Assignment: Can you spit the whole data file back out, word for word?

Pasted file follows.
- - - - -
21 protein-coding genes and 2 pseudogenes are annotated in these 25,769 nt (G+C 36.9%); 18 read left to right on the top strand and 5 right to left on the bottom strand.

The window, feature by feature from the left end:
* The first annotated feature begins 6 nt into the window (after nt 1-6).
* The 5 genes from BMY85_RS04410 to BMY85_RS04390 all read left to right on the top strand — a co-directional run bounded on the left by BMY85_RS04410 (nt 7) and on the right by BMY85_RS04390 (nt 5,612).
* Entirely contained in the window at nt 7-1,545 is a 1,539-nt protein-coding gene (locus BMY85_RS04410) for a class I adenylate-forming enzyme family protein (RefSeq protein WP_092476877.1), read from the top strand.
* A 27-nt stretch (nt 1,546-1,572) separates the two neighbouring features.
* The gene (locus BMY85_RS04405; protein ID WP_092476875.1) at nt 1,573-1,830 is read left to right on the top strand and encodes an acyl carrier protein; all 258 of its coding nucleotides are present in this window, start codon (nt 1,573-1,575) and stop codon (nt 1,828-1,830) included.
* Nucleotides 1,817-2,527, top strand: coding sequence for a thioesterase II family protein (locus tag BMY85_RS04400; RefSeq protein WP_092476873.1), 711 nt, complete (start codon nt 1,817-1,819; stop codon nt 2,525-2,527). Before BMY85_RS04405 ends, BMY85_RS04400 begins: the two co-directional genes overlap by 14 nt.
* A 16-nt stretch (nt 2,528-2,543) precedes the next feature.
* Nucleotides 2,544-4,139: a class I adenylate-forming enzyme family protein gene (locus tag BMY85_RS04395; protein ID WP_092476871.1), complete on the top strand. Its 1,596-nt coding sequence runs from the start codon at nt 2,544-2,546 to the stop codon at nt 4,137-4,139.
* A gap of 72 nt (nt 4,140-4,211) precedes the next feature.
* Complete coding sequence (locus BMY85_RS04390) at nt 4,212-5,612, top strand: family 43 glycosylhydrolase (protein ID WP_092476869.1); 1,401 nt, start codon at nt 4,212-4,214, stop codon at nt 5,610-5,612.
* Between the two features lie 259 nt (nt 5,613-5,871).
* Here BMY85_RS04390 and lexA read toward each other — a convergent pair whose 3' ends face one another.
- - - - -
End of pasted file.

21 protein-coding genes and 2 pseudogenes are annotated in these 25,769 nt (G+C 36.9%); 18 read left to right on the top strand and 5 right to left on the bottom strand.

The window, feature by feature from the left end:
* The first annotated feature begins 6 nt into the window (after nt 1-6).
* The 5 genes from BMY85_RS04410 to BMY85_RS04390 all read left to right on the top strand — a co-directional run bounded on the left by BMY85_RS04410 (nt 7) and on the right by BMY85_RS04390 (nt 5,612).
* Entirely contained in the window at nt 7-1,545 is a 1,539-nt protein-coding gene (locus BMY85_RS04410) for a class I adenylate-forming enzyme family protein (RefSeq protein WP_092476877.1), read from the top strand.
* A 27-nt stretch (nt 1,546-1,572) separates the two neighbouring features.
* The gene (locus BMY85_RS04405; protein ID WP_092476875.1) at nt 1,573-1,830 is read left to right on the top strand and encodes an acyl carrier protein; all 258 of its coding nucleotides are present in this window, start codon (nt 1,573-1,575) and stop codon (nt 1,828-1,830) included.
* Nucleotides 1,817-2,527, top strand: coding sequence for a thioesterase II family protein (locus tag BMY85_RS04400; RefSeq protein WP_092476873.1), 711 nt, complete (start codon nt 1,817-1,819; stop codon nt 2,525-2,527). Before BMY85_RS04405 ends, BMY85_RS04400 begins: the two co-directional genes overlap by 14 nt.
* A 16-nt stretch (nt 2,528-2,543) precedes the next feature.
* Nucleotides 2,544-4,139: a class I adenylate-forming enzyme family protein gene (locus tag BMY85_RS04395; protein ID WP_092476871.1), complete on the top strand. Its 1,596-nt coding sequence runs from the start codon at nt 2,544-2,546 to the stop codon at nt 4,137-4,139.
* A gap of 72 nt (nt 4,140-4,211) precedes the next feature.
* Complete coding sequence (locus BMY85_RS04390) at nt 4,212-5,612, top strand: family 43 glycosylhydrolase (protein ID WP_092476869.1); 1,401 nt, start codon at nt 4,212-4,214, stop codon at nt 5,610-5,612.
* Between the two features lie 259 nt (nt 5,613-5,871).
* Here BMY85_RS04390 and lexA read toward each other — a convergent pair whose 3' ends face one another.